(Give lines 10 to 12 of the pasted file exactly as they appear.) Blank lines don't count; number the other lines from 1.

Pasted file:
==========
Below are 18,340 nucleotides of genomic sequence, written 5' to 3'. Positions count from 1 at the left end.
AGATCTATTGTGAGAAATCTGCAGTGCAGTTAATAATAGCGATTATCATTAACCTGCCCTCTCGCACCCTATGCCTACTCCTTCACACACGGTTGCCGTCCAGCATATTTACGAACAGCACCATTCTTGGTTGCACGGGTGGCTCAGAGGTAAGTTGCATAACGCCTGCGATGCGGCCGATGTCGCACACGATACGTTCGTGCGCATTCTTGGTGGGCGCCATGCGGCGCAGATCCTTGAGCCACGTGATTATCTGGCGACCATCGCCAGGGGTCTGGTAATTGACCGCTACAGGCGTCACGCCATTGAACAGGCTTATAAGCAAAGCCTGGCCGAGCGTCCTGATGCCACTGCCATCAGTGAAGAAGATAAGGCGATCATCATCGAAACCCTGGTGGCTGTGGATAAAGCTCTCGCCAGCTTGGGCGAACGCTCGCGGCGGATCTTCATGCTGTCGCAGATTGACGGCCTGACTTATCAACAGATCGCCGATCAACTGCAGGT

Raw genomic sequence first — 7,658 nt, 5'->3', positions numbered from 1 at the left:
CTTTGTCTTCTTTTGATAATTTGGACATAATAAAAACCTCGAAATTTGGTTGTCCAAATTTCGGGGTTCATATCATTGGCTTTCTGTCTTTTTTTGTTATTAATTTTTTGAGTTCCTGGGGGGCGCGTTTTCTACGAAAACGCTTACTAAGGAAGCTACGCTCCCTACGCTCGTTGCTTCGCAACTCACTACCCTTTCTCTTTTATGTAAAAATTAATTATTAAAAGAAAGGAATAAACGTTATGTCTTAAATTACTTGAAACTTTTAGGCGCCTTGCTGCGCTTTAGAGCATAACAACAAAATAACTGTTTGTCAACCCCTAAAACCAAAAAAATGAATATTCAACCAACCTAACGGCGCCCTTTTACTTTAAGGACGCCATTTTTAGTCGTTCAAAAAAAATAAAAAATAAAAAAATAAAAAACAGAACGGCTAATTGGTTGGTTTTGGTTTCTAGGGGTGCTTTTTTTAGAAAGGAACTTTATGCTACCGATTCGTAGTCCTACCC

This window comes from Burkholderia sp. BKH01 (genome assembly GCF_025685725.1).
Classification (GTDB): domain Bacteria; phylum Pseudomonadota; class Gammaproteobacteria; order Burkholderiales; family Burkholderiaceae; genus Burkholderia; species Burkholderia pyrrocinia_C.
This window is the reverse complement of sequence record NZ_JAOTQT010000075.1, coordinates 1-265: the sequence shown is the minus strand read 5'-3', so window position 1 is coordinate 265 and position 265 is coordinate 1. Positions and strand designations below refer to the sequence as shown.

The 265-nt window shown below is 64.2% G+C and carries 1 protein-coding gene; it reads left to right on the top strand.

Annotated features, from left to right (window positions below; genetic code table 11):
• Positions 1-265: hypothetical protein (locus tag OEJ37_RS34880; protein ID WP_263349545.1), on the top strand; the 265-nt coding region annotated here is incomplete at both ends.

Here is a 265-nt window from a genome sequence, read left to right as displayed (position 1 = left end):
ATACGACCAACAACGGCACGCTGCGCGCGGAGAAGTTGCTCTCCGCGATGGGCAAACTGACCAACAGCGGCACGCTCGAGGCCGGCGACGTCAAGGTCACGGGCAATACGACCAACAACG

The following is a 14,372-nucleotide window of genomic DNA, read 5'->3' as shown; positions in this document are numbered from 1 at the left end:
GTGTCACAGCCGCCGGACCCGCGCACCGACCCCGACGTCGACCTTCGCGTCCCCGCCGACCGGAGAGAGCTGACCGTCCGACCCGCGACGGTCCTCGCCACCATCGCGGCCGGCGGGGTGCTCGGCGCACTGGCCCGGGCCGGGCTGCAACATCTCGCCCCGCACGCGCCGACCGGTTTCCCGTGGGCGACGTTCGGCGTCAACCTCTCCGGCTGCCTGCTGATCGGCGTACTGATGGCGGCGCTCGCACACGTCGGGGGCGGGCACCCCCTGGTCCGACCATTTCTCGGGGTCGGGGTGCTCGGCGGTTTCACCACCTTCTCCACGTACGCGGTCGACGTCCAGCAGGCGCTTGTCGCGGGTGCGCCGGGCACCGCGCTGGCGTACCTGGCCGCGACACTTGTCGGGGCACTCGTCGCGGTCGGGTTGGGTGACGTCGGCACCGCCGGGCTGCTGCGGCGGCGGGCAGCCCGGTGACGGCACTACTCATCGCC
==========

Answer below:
• Positions 1-265: hypothetical protein (locus tag OEJ37_RS34880; protein ID WP_263349545.1), on the top strand; the 265-nt coding region annotated here is incomplete at both ends.

Here is a 265-nt window from a genome sequence, read left to right as displayed (position 1 = left end):
ATACGACCAACAACGGCACGCTGCGCGCGGAGAAGTTGCTCTCCGCGATGGGCAAACTGACCAACAGCGGCACGCTCGAGGCCGGCGACGTCAAGGTCACGGGCAATACGACCAACAACG